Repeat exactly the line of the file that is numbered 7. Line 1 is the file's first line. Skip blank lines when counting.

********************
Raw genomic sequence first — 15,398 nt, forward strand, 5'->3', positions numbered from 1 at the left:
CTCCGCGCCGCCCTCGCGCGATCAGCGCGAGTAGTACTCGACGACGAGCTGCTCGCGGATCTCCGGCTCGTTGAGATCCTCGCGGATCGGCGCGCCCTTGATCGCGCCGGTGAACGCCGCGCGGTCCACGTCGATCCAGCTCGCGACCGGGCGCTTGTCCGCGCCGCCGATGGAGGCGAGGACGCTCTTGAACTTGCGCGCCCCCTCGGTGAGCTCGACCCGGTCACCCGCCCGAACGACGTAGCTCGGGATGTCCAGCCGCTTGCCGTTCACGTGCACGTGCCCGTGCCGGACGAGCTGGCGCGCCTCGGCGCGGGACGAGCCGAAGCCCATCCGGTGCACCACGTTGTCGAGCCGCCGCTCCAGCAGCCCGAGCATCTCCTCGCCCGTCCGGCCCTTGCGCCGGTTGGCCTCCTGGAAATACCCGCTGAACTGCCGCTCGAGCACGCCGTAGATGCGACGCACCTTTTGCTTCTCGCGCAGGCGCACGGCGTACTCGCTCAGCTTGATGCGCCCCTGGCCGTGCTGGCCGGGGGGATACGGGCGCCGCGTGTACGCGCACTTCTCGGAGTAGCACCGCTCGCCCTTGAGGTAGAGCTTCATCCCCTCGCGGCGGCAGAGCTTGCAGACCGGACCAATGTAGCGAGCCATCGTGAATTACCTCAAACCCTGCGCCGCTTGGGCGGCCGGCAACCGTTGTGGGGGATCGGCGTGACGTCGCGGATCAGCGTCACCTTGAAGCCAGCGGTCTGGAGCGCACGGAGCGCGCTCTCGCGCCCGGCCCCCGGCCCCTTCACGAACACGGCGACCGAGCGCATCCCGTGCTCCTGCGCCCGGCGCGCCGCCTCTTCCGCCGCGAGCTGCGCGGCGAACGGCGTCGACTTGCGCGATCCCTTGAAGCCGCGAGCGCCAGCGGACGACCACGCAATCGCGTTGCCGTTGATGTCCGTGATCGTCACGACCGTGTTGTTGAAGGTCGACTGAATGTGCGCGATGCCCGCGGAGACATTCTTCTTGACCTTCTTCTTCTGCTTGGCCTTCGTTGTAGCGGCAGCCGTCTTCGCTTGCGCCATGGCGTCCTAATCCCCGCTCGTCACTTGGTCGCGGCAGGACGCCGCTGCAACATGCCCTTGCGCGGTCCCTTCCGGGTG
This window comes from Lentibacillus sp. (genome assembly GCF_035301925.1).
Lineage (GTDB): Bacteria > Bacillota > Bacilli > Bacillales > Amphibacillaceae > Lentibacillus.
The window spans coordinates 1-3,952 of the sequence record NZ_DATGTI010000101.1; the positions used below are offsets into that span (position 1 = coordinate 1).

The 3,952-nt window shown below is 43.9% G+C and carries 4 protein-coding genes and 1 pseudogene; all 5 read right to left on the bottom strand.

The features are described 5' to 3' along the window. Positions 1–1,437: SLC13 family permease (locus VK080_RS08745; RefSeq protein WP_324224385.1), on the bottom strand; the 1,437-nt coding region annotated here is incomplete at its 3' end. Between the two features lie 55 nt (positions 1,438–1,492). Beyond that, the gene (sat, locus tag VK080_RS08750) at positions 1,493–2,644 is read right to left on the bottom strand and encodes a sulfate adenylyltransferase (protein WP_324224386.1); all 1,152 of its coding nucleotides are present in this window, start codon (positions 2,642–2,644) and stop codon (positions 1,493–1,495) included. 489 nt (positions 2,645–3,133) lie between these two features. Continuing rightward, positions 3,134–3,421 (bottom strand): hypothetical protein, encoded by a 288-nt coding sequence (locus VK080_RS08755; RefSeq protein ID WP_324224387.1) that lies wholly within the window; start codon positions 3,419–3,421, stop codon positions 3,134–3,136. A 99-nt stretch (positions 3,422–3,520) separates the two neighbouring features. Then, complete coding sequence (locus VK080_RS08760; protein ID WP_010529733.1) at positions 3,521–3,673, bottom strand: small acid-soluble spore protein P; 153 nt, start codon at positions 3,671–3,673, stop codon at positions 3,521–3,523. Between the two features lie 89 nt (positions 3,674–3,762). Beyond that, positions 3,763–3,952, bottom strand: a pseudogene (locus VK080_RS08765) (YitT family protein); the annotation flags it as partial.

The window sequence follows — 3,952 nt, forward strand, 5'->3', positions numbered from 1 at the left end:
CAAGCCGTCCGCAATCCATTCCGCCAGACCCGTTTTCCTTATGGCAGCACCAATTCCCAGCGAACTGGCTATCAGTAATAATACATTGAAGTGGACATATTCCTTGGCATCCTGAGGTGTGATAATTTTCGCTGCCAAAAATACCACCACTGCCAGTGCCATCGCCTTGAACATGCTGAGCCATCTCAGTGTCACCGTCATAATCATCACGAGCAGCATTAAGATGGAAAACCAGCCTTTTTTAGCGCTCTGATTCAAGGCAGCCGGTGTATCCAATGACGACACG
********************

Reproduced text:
The features are described 5' to 3' along the window. Positions 1–1,437: SLC13 family permease (locus VK080_RS08745; RefSeq protein WP_324224385.1), on the bottom strand; the 1,437-nt coding region annotated here is incomplete at its 3' end. Between the two features lie 55 nt (positions 1,438–1,492). Beyond that, the gene (sat, locus tag VK080_RS08750) at positions 1,493–2,644 is read right to left on the bottom strand and encodes a sulfate adenylyltransferase (protein WP_324224386.1); all 1,152 of its coding nucleotides are present in this window, start codon (positions 2,642–2,644) and stop codon (positions 1,493–1,495) included. 489 nt (positions 2,645–3,133) lie between these two features. Continuing rightward, positions 3,134–3,421 (bottom strand): hypothetical protein, encoded by a 288-nt coding sequence (locus VK080_RS08755; RefSeq protein ID WP_324224387.1) that lies wholly within the window; start codon positions 3,419–3,421, stop codon positions 3,134–3,136. A 99-nt stretch (positions 3,422–3,520) separates the two neighbouring features. Then, complete coding sequence (locus VK080_RS08760; protein ID WP_010529733.1) at positions 3,521–3,673, bottom strand: small acid-soluble spore protein P; 153 nt, start codon at positions 3,671–3,673, stop codon at positions 3,521–3,523. Between the two features lie 89 nt (positions 3,674–3,762). Beyond that, positions 3,763–3,952, bottom strand: a pseudogene (locus VK080_RS08765) (YitT family protein); the annotation flags it as partial.